Let’s start with the smart hub as this will be the central point of control of whatever smart devices are in the home.
A smart hub isn’t always necessary as in many cases Wi-Fi can be used to link smart devices. But Wi-Fi isn’t optimal for several reasons, such as weak Wi-Fi signal further from the router, number of devices a Wi-Fi router can handle, occasional Wi-Fi outage, and more.
We will use the Amazon Echo 4th Generation Smart Speaker in conjunction with the Alexa App as our smart hub. Of course it also provides voice control, answers questions, plays music, plus a host of other features. Read a comparative review of the Echo 4th Generation here.
The Echo 4th Generation has some great additional features called Alexa Guard which enhance security of the home while we are away. These include listening for the sound of breaking glass, smoke alarm sound, etc. and sending us a notification so we can listen in on the sound and decide what action to take. Read about Alexa Guard here.
Smart Front Door Lock
When we are away from home for a period, we need to be able to control permanent, scheduled, or temporary access through the front door remotely.
The smart front door lock is a great solution to this issue. Also important to point out that a top-notch smart front door lock is not an inexpensive piece of equipment. One of the reasons is it requires interfacing advanced digital electronics with durable and robust precision mechanical functionality. Not an area to attempt to cut corners.
The standard installations for front door locks and deadbolts vary from country to country. Hence one would have to do some research on the most suitable for particular circumstances. If one checks on the Amazon site specifically for their country there is normally a good range of choices.
However, the August Wi-Fi Smart Lock is a good example to illustrate the concept. It is compatible with Amazon Alexa.
This unit retro-fits on the part of the deadbolt lock that’s inside the door. It requires a Wi-Fi connection for full functionality. Read a review here.
Smart Video Doorbell
A front door video doorbell is a key device in our plan. The most suitable for use with the Echo (4th Gen) Speaker and Hub is the Ring Video Doorbell 3, by Amazon.
This video doorbell is easy to install and can be powered from existing doorbell wires or its own rechargeable battery.
The door bell can be answered from the Echo speaker or your smartphone from anywhere. You will receive instant notifications when anyone presses the button or when motion is detected. The device also has a night vision capability. It lets you see, hear or speak to anyone over your smartphone. Read a review here.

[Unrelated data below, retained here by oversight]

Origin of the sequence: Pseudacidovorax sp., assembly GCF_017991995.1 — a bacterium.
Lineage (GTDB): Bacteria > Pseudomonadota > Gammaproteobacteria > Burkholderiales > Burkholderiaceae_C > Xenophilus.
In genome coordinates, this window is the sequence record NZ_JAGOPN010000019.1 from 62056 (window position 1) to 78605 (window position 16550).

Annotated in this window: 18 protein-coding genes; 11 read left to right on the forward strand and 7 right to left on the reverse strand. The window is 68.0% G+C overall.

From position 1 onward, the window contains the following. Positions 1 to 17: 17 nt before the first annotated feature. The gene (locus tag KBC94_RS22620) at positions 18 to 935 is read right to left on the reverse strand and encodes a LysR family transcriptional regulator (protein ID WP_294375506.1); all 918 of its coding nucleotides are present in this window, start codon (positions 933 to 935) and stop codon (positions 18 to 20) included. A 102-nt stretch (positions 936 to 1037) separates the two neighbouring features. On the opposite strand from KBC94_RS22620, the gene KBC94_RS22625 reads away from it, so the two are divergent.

Smart Indoor Security Camera
Following on from the Amazon Alexa compatibility of the other smart devices we have covered here, the Blink Indoor Wireless HD security camera is the ideal device.
It is wire-free, long-life non-rechargeable battery powered and is easy to set up. Hence it can be moved around as a free-standing device, or bracket-mounted in the ideal location.
It features day or night vision, has programmable movement detection alerts, and many other features very useful to home security. Read about the Blink Indoor Wireless HD security camera here.
Smart Wall Plugs
Controlling when and where lights switch on and off in a house is a great simulator for the house being occupied.
A large range of all-singing and all-dancing smart light wall switches is available. Hence some feature and installation considerations might come into play before a final decision is made on a house-wide approach.
An ideal interim solution is a few smart wall plugs so that lamps can be set up in various places in the house. These can then be controlled as desired from the central Echo Smart Speaker hub.
Different countries have different wall-plug configurations and they can be ordered online.
When it comes to considering a house-wide approach for smart lighting control, a good review of the options is available here.
Security and the Smart Home
It’s imperative to be security-conscious in our digital and smart home world.
All passwords need to be strong and securely stored, preferably on a good password manager such as LastPass, or something similar. A different strong password should be used for each smart device.
Ensure the Wi-Fi router has a strong password and that this has not been shared with any unauthorised people. Review who has been given your router password and change it if necessary. Use the guest account on the router if such a facility is available.
Check the documentation of all smart devices and if there is a default password, make sure to change it to a strong password, recording the password securely and carefully.
A strong password, as at the date of writing this, March 2023, would be at least 12 characters long with a mix of upper and lowercase alphabetic characters, numerals and special characters. Do not under any circumstances use family names, pet names, birthdays or any such easily guessed or discovered information.
If service people are visiting the home while you are absent, remove the router label containing the Wi-Fi login credentials. This is normally a label on the back or bottom of the Wi-Fi router. If your router login details are compromised it leaves your whole system vulnerable to intrusion.
Security of the smart device apps is also critical. Hence make sure smartphones with apps relating the smart devices in the home have strong screenlock credentials.
A good article from McAfee on how to secure the smart home is available here.